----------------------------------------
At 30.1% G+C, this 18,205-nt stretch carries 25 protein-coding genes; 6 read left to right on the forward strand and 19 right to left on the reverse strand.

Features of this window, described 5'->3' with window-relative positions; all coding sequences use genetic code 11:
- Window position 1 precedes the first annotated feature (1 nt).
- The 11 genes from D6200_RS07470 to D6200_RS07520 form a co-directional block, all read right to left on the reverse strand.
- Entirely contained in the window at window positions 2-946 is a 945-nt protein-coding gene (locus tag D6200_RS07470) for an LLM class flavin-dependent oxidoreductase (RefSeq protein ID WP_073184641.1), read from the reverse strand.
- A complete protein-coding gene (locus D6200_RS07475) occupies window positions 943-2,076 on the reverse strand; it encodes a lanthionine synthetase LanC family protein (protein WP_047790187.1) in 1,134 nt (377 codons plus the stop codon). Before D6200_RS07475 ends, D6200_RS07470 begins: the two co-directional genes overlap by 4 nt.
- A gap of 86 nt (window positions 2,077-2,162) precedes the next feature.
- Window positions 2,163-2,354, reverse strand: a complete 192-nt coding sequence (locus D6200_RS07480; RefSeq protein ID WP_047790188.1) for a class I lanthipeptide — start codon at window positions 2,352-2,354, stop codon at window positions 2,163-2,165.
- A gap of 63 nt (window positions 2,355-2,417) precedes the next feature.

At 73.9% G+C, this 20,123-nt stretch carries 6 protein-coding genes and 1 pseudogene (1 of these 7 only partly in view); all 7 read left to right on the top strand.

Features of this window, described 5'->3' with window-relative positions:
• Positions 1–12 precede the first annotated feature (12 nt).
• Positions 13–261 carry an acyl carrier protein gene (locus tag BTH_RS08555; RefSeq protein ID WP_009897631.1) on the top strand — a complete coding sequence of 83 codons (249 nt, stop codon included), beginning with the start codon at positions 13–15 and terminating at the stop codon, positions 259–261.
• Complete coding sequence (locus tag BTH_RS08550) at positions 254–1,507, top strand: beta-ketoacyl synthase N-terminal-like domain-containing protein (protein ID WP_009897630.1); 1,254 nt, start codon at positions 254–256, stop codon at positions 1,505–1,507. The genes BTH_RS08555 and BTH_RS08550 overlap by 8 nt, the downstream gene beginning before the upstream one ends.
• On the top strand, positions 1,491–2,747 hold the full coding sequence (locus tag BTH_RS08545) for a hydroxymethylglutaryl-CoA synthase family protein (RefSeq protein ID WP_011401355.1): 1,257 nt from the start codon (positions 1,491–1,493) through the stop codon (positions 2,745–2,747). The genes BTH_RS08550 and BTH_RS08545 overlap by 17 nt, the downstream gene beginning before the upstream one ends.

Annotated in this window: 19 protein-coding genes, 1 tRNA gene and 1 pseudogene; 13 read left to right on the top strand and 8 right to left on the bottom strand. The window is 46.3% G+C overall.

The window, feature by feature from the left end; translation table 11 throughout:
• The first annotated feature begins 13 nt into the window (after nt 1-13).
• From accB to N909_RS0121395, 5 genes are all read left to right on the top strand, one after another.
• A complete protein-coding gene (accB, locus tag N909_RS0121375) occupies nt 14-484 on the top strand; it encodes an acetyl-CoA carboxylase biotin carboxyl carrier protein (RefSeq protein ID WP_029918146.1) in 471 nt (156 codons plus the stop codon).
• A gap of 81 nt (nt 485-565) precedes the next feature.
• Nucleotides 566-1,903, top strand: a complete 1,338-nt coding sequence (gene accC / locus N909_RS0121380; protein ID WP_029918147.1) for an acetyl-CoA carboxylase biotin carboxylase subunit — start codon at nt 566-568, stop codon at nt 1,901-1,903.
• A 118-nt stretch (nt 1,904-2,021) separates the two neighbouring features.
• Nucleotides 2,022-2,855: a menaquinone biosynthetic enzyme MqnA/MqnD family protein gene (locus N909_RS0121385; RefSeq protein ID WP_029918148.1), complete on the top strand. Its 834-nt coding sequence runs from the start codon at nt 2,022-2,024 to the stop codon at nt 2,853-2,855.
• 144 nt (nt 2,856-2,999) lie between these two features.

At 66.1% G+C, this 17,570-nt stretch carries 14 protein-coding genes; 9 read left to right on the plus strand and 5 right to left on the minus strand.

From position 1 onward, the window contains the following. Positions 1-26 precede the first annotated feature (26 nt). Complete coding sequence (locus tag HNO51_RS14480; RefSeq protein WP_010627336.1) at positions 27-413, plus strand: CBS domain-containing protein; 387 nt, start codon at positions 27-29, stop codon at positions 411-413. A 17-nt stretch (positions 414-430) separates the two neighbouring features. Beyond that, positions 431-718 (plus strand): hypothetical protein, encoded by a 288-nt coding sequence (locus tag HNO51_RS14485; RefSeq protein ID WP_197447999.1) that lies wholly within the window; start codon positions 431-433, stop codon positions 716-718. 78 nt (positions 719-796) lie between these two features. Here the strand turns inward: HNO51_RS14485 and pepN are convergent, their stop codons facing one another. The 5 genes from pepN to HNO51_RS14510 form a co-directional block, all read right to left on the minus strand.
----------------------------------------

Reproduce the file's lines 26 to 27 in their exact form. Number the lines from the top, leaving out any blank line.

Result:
At 66.1% G+C, this 17,570-nt stretch carries 14 protein-coding genes; 9 read left to right on the plus strand and 5 right to left on the minus strand.

From position 1 onward, the window contains the following. Positions 1-26 precede the first annotated feature (26 nt). Complete coding sequence (locus tag HNO51_RS14480; RefSeq protein WP_010627336.1) at positions 27-413, plus strand: CBS domain-containing protein; 387 nt, start codon at positions 27-29, stop codon at positions 411-413. A 17-nt stretch (positions 414-430) separates the two neighbouring features. Beyond that, positions 431-718 (plus strand): hypothetical protein, encoded by a 288-nt coding sequence (locus tag HNO51_RS14485; RefSeq protein ID WP_197447999.1) that lies wholly within the window; start codon positions 431-433, stop codon positions 716-718. 78 nt (positions 719-796) lie between these two features. Here the strand turns inward: HNO51_RS14485 and pepN are convergent, their stop codons facing one another. The 5 genes from pepN to HNO51_RS14510 form a co-directional block, all read right to left on the minus strand.